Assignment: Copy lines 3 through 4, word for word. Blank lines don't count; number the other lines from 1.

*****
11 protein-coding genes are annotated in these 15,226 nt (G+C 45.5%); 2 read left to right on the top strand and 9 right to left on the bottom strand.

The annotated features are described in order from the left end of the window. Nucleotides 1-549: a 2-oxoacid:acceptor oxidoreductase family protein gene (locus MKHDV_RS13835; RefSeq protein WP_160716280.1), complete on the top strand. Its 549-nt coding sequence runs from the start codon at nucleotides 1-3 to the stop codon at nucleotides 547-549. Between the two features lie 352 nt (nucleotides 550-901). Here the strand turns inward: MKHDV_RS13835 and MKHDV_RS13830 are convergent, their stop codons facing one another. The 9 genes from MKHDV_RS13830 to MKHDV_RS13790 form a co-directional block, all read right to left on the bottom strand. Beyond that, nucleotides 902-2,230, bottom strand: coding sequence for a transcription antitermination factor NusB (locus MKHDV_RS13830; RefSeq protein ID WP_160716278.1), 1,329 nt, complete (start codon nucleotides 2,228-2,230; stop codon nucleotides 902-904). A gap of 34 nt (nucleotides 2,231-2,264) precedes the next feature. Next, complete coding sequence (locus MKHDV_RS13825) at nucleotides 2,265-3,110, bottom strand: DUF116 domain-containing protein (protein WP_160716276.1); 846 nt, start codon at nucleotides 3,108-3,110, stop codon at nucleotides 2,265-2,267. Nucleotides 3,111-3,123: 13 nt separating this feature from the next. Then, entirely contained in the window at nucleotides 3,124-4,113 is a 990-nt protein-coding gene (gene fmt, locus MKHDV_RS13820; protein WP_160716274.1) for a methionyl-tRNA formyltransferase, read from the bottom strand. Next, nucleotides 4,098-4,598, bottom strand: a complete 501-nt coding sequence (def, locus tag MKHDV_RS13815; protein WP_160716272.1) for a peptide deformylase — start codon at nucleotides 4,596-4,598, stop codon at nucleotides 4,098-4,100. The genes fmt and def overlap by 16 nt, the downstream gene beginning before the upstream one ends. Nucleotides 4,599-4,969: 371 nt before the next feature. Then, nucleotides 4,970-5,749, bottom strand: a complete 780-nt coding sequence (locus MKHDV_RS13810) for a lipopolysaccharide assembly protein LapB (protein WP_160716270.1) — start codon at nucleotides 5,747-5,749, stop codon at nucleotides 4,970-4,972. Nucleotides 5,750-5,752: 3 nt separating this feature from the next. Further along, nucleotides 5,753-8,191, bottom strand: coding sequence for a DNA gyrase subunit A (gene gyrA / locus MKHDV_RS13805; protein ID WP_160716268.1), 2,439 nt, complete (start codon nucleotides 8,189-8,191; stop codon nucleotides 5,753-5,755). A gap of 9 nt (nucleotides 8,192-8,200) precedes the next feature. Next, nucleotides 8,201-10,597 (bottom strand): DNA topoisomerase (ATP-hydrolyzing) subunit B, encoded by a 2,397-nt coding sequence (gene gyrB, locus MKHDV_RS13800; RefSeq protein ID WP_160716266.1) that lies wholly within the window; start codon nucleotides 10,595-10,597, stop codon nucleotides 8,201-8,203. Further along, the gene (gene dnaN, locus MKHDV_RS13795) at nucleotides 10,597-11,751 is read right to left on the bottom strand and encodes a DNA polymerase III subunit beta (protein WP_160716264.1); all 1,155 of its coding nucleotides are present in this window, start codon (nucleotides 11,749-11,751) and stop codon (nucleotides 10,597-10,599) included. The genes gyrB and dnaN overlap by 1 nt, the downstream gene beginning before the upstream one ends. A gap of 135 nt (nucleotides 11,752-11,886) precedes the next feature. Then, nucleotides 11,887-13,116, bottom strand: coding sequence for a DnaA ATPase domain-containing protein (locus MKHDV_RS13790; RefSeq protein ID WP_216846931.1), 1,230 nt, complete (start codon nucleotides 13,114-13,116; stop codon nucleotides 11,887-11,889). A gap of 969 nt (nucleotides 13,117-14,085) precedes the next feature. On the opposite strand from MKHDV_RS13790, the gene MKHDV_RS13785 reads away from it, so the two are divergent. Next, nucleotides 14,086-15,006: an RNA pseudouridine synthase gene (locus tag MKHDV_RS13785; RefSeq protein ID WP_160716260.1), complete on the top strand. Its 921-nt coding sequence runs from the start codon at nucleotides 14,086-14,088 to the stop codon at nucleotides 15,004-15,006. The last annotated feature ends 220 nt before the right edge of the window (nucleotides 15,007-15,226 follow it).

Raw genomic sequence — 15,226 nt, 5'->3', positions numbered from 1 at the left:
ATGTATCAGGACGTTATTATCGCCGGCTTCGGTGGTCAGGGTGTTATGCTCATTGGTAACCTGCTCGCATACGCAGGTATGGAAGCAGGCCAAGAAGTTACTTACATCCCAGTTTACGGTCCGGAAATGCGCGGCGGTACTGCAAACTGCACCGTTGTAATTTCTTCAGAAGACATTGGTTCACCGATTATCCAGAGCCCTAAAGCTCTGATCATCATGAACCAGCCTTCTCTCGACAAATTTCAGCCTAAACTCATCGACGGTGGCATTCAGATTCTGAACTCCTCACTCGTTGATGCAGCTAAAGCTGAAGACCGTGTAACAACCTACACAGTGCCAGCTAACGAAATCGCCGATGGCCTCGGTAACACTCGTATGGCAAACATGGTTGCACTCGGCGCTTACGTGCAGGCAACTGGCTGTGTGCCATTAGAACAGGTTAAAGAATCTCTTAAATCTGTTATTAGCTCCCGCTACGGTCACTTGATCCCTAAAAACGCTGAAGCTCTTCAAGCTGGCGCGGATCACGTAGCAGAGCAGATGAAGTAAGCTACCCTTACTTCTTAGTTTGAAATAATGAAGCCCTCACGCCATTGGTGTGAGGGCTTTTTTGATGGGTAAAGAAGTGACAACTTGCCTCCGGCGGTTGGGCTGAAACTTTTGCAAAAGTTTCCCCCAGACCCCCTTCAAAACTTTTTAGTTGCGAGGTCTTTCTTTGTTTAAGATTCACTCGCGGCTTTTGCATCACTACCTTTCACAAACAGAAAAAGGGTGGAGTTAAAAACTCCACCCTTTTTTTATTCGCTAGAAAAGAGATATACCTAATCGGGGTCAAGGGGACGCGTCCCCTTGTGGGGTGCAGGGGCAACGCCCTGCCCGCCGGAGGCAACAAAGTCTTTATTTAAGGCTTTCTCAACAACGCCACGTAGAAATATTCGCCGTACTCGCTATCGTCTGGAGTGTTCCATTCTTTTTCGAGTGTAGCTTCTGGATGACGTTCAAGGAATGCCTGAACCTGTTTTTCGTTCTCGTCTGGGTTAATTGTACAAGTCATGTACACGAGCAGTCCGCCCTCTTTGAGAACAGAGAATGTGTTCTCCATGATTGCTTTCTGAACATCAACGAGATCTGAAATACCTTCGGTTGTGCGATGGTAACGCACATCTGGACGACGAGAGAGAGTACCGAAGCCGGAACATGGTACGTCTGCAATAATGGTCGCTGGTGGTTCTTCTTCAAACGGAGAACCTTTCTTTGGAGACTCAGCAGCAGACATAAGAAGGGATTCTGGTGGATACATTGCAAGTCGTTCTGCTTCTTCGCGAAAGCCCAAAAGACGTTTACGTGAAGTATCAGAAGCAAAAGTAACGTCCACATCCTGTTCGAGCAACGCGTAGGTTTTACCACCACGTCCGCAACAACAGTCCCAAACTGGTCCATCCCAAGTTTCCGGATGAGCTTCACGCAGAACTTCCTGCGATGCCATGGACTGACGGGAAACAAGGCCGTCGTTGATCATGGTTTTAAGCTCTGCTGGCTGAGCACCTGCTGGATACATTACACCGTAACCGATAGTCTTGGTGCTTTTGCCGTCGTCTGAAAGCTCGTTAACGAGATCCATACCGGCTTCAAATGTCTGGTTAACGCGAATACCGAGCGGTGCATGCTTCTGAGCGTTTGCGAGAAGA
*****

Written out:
Raw genomic sequence — 15,226 nt, 5'->3', positions numbered from 1 at the left:
ATGTATCAGGACGTTATTATCGCCGGCTTCGGTGGTCAGGGTGTTATGCTCATTGGTAACCTGCTCGCATACGCAGGTATGGAAGCAGGCCAAGAAGTTACTTACATCCCAGTTTACGGTCCGGAAATGCGCGGCGGTACTGCAAACTGCACCGTTGTAATTTCTTCAGAAGACATTGGTTCACCGATTATCCAGAGCCCTAAAGCTCTGATCATCATGAACCAGCCTTCTCTCGACAAATTTCAGCCTAAACTCATCGACGGTGGCATTCAGATTCTGAACTCCTCACTCGTTGATGCAGCTAAAGCTGAAGACCGTGTAACAACCTACACAGTGCCAGCTAACGAAATCGCCGATGGCCTCGGTAACACTCGTATGGCAAACATGGTTGCACTCGGCGCTTACGTGCAGGCAACTGGCTGTGTGCCATTAGAACAGGTTAAAGAATCTCTTAAATCTGTTATTAGCTCCCGCTACGGTCACTTGATCCCTAAAAACGCTGAAGCTCTTCAAGCTGGCGCGGATCACGTAGCAGAGCAGATGAAGTAAGCTACCCTTACTTCTTAGTTTGAAATAATGAAGCCCTCACGCCATTGGTGTGAGGGCTTTTTTGATGGGTAAAGAAGTGACAACTTGCCTCCGGCGGTTGGGCTGAAACTTTTGCAAAAGTTTCCCCCAGACCCCCTTCAAAACTTTTTAGTTGCGAGGTCTTTCTTTGTTTAAGATTCACTCGCGGCTTTTGCATCACTACCTTTCACAAACAGAAAAAGGGTGGAGTTAAAAACTCCACCCTTTTTTTATTCGCTAGAAAAGAGATATACCTAATCGGGGTCAAGGGGACGCGTCCCCTTGTGGGGTGCAGGGGCAACGCCCTGCCCGCCGGAGGCAACAAAGTCTTTATTTAAGGCTTTCTCAACAACGCCACGTAGAAATATTCGCCGTACTCGCTATCGTCTGGAGTGTTCCATTCTTTTTCGAGTGTAGCTTCTGGATGACGTTCAAGGAATGCCTGAACCTGTTTTTCGTTCTCGTCTGGGTTAATTGTACAAGTCATGTACACGAGCAGTCCGCCCTCTTTGAGAACAGAGAATGTGTTCTCCATGATTGCTTTCTGAACATCAACGAGATCTGAAATACCTTCGGTTGTGCGATGGTAACGCACATCTGGACGACGAGAGAGAGTACCGAAGCCGGAACATGGTACGTCTGCAATAATGGTCGCTGGTGGTTCTTCTTCAAACGGAGAACCTTTCTTTGGAGACTCAGCAGCAGACATAAGAAGGGATTCTGGTGGATACATTGCAAGTCGTTCTGCTTCTTCGCGAAAGCCCAAAAGACGTTTACGTGAAGTATCAGAAGCAAAAGTAACGTCCACATCCTGTTCGAGCAACGCGTAGGTTTTACCACCACGTCCGCAACAACAGTCCCAAACTGGTCCATCCCAAGTTTCCGGATGAGCTTCACGCAGAACTTCCTGCGATGCCATGGACTGACGGGAAACAAGGCCGTCGTTGATCATGGTTTTAAGCTCTGCTGGCTGAGCACCTGCTGGATACATTACACCGTAACCGATAGTCTTGGTGCTTTTGCCGTCGTCTGAAAGCTCGTTAACGAGATCCATACCGGCTTCAAATGTCTGGTTAACGCGAATACCGAGCGGTGCATGCTTCTGAGCGTTTGCGAGAAGA